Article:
PUBLISHED: Trans-Oral Endoscopic Thyroidectomy Vestibular Approach (TOETVA)

Trans-Oral Endoscopic Thyroidectomy Vestibular Approach (TOETVA)
Yale School of Medicine

Courtney Gibson, MD, MS, FACS
Assistant Professor of Endocrine Surgery
Yale School of Medicine

Tobias Carling, MD, PhD, FACS
Chief of Endocrine Surgery
Yale School of Medicine

In this case, Dr. Tobias Carling and Dr. Courtney Gibson at Smilow Cancer Hospital at Yale New Haven perform a TOETVA on a 45-year-old patient who presented with a growing thyroid nodule that was shown to be a Hurthle cell neoplasm on fine-needle aspiration.

Numerous minimally-invasive approaches to thyroidectomy have been developed over the years to minimize the neck surgical scar, many of which are performed using endoscopic or robotic assistance. However, a more diminutive anterior cervical scar still remains a problem for some patients, as well as more extensive dissections for remote access operations. Therefore, natural orifice surgery was adopted at select institutions in an effort to perform a truly scarless thyroidectomy. Trans-oral endoscopic thyroidectomy has been the latest approach developed, known as the natural orifice transluminal endoscopic thyroidectomy, which is categorized as a natural orifice transluminal endoscopic surgery (NOTES) procedure. There are several ways to perform the natural orifice transluminal endoscopic thyroidectomy. Here, the authors present the TOETVA under general anesthesia.

PUBLISHED: Robotic eTEP Retrorectus Rives-Stoppa Repair for Ventral Hernia

Robotic eTEP Retrorectus Rives-Stoppa Repair for Ventral Hernia
Alta Bates Summit Medical Center

Rockson C. Liu, MD, FACS

In this case, Dr. Rockson Liu with Epic Care at Alta Bates Summit Medical Center performs a robotic eTEP retrorectus Rives-Stoppa repair of an upper midline primary ventral hernia that was partially reducible but mostly incarcerated, and greater than 6 cm in a 63-year-old female. Robotic ports were placed directly into the retrorectus space. Using the crossover technique, the retrorectus spaces were combined with a preperitoneal bridge of the peritoneum. The defects were closed robotically, and a medium-weight, macroporous polypropylene mesh was placed within the retrorectus space.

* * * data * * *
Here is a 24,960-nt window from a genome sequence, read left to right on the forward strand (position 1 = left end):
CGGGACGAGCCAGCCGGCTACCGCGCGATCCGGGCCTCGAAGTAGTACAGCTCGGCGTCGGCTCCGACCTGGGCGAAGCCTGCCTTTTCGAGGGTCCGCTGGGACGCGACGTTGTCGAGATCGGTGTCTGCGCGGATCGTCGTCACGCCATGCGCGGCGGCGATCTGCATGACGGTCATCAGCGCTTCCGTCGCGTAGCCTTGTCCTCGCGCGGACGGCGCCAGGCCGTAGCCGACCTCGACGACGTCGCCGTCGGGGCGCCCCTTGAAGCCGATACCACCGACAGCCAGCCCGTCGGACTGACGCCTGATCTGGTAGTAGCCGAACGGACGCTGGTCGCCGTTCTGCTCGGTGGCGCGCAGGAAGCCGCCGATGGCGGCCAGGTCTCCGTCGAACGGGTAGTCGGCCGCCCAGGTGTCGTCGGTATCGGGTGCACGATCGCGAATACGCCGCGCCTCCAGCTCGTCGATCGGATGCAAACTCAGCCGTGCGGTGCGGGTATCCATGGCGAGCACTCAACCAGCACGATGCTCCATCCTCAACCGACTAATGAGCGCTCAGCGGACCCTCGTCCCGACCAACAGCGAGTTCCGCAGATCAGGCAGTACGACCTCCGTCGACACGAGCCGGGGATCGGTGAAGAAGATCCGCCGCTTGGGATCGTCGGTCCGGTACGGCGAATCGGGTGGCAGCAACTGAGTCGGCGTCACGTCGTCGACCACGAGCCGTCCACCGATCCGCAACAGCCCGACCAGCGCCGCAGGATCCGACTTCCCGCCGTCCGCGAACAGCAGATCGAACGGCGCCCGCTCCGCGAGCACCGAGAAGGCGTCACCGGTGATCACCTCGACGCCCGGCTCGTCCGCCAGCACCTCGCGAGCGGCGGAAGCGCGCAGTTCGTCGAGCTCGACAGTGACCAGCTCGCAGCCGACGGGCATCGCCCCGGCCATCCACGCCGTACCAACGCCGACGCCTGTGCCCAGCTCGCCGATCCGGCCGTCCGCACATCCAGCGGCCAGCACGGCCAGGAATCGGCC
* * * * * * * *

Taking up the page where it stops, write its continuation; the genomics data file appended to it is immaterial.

PUBLISHED: Thumb Ulnar Collateral Ligament Tear Repair

Thumb Ulnar Collateral Ligament Tear Repair
Rothman Institute at Thomas Jefferson University

Asif M. Ilyas, MD, MBA, FACS
Rothman Institute at Thomas Jefferson University

Alexander D. Selsky, BS
Lake Erie College of Osteopathic Medicine

The patient in this case was a 35-year-old male who presented to the clinic with pain of the right thumb but no numbness after a fall onto an outstretched hand that resulted in a forced hyperabduction of the thumb. There was mild weakness with thumb adduction due to significant pain, but there was no evidence of median or radial nerve injury, and the radial pulses were intact. A palpable mass was identified along the medial side of the MCP, suggestive of a Stener’s lesion, and he was ultimately found to have a complete UCL tear of the right thumb.

Here, Dr. Asif Ilyas at the Rothman Institute performs a repair of the UCL with the use of a 3-0 suture anchor placed in the anatomical footprint and a temporary 0.045 K-wire placed across the MCP joint for reinforcement.

Preview of the case: https://www.youtube.com/watch?v=JxdoYtjgZBE&ab_channel=JOMI-JournalofMedicalInsight

Preprint Release: Bilobed Nasolabial and Rhomboid Flaps for Repair of a Left Nasal Ala Defect Following Basal Cell Cancer Excision

Bilobed Nasolabial and Rhomboid Flaps for Repair of a Left Nasal Ala Defect Following Basal Cell Cancer Excision
UPMC Hamot

Ajaipal S. Kang, MD
Cosmetic, Plastic & Reconstructive Surgery Specialist
UPMC Hamot

In this case, Dr. Ajaipal Kang at UPMC Hamot performs a bilobed nasolabial flap and a rhomboid flap to close a left nasal ala defect that remained following an excision of a basal cell cancer.

PUBLISHED: Subcutaneous Ulnar Nerve Transposition

Subcutaneous Ulnar Nerve Transposition
Rothman Institute at Thomas Jefferson University

Jasmine Phun
Sidney Kimmel Medical College

Asif M. Ilyas, MD, MBA, FACS
Rothman Institute at Thomas Jefferson University

In this case, Dr. Ilyas at the Rothman Institute performs a subcutaneous anterior transposition on a patient with cubital tunnel syndrome. The patient’s ulnar nerve subluxed upon elbow flexion and extension upon physical examination, which was a primary indication for choosing this surgical approach over other techniques.

This procedure not only decompresses the affected nerve but also transposes the nerve anterior to the medial epicondyle so as to relieve strain on the nerve upon the full range of motion of the elbow.